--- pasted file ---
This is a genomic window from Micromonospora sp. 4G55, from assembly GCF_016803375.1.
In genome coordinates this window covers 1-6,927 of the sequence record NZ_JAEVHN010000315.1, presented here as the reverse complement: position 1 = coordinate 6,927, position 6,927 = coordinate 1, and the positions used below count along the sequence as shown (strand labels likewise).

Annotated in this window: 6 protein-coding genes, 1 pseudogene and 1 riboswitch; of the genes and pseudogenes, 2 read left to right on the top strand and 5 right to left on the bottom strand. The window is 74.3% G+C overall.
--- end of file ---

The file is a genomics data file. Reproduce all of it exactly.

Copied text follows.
This is a genomic window from Micromonospora sp. 4G55, from assembly GCF_016803375.1.
In genome coordinates this window covers 1-6,927 of the sequence record NZ_JAEVHN010000315.1, presented here as the reverse complement: position 1 = coordinate 6,927, position 6,927 = coordinate 1, and the positions used below count along the sequence as shown (strand labels likewise).

Annotated in this window: 6 protein-coding genes, 1 pseudogene and 1 riboswitch; of the genes and pseudogenes, 2 read left to right on the top strand and 5 right to left on the bottom strand. The window is 74.3% G+C overall.